From catheters and stents to pacemakers, implantable medical devices help extend and improve the quality of patients’ lives every day. Continued use inside the human body, however, demands many requirements on both the overall design of the device, and the material(s) it’s made of. This is why not all plastics or elastomers are suitable for implantable devices.


The Multiple Requirements of Implantable Devices

For starters, the material must have long-term mechanical stability under the conditions inside the human body. Flaking, cracking, pitting, shearing or otherwise disintegrating could prove deadly for a patient. Materials for implantable devices must also have very low to no toxicity, therefore they must not leech out unintended compounds that could disrupt the complex biochemistry of the patient. The material must be very chemically inert. The material must also have the proper flexibility for its role, so that it can bend along with the surrounding tissues, instead of impacting or puncturing nearby organs.

The material must be resistant to whatever sterilization method is to be used for the device before it is implanted into the patient. Polymers susceptible to hydrolysis (chemical breakdown caused by water or steam) can’t be used for devices that will be sterilized by steam. Plastics with low melting points are also unsuitable in devices that are autoclaved. Of course, materials that can withstand many different sterilization processes (e.g. ethylene oxide, gamma ray, autoclaving) have a large advantage, and play a huge role in the medical industry.

With the rise of drug delivery via implantable devices, another increasingly important requirement is the ability of the material to be loaded with pharmaceutical agents that slowly release them over time. This method of drug delivery has many advantages over pills and injections, one of them being increased time within the therapeutic window.

Finally, implantable medical devices are, after all, still devices which need to be made economically and consistently in order to be safe, effective, and viable in the market. Therefore, materials that are easily molded or extruded in ways that don’t compromise all the other requirements above, can be considered great candidates for these types of products.


Why Medical Grade Silicone is a Medical Device Mainstay

One material that excels at such demands is silicone, which is why medical grade silicone is often the material of choice for implantable devices.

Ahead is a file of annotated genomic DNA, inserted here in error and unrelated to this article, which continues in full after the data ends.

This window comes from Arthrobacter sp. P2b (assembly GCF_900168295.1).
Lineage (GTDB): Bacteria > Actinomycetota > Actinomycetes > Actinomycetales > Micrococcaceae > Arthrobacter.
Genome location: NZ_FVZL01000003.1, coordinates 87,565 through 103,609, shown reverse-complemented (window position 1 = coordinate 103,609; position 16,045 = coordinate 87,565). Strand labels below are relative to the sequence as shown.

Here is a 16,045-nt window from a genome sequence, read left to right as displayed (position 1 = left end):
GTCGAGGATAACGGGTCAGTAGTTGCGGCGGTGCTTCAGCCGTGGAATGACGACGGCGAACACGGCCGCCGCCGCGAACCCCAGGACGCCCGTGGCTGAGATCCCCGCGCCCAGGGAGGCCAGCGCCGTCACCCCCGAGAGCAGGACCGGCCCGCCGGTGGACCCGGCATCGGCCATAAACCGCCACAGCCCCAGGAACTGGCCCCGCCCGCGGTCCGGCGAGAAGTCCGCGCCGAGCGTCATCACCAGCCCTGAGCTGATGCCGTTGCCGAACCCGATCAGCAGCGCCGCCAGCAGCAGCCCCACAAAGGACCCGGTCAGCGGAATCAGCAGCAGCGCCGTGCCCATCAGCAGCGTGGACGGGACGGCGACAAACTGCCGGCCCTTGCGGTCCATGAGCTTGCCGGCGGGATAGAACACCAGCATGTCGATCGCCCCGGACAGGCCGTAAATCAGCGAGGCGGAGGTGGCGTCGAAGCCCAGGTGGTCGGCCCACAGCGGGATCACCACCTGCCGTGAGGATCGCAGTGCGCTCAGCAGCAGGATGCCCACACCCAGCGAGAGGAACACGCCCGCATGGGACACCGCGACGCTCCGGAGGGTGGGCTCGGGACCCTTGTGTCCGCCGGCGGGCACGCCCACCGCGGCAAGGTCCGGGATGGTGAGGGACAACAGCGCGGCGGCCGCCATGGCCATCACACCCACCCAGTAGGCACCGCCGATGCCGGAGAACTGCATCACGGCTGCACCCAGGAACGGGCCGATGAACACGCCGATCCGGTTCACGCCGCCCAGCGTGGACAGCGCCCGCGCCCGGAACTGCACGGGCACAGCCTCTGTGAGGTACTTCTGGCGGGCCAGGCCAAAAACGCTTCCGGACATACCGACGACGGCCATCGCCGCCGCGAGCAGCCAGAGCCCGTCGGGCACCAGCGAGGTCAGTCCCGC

Due to its extreme chemical inertness, durability, stability, wide operating temperature range, and low toxicity, silicones find their way into many applications in consumer goods and in industry (like sealants and lubricants). Medical grade silicone—specific silicone formulations that have been extensively tested for human biocompatibility—brings these benefits to implantable devices.

Medical grade silicone’s exceptional chemical resistance and high heat tolerance make it perfectly suited for all the major sterilization methods used today. Being pliable and soft, it’s also great for prolonged contact with delicate internal tissues and skin.

As an added benefit, it can be can be compounded with various pharmaceuticals, and released at a steady, controlled rate once implanted. The fact that medical grade silicone doesn’t require high temperatures or pressures for injection molding or extruding, makes it a very attractive material for device making since the cycle time per part will be short, making the end product inexpensive to make. If high volume production isn’t necessary, silicone can be compression molded, further adding to its manufacturing versatility.

Here at ProMed Molded Products/Prototypes/Pharma, we have extensive experience with manufacturing implantable devices with medical grade silicone.

By utilizing our technical expertise and robust medical device manufacturing capabilities, we propel our customers’ ideas from design through prototype to full production by delivering medical molding for life.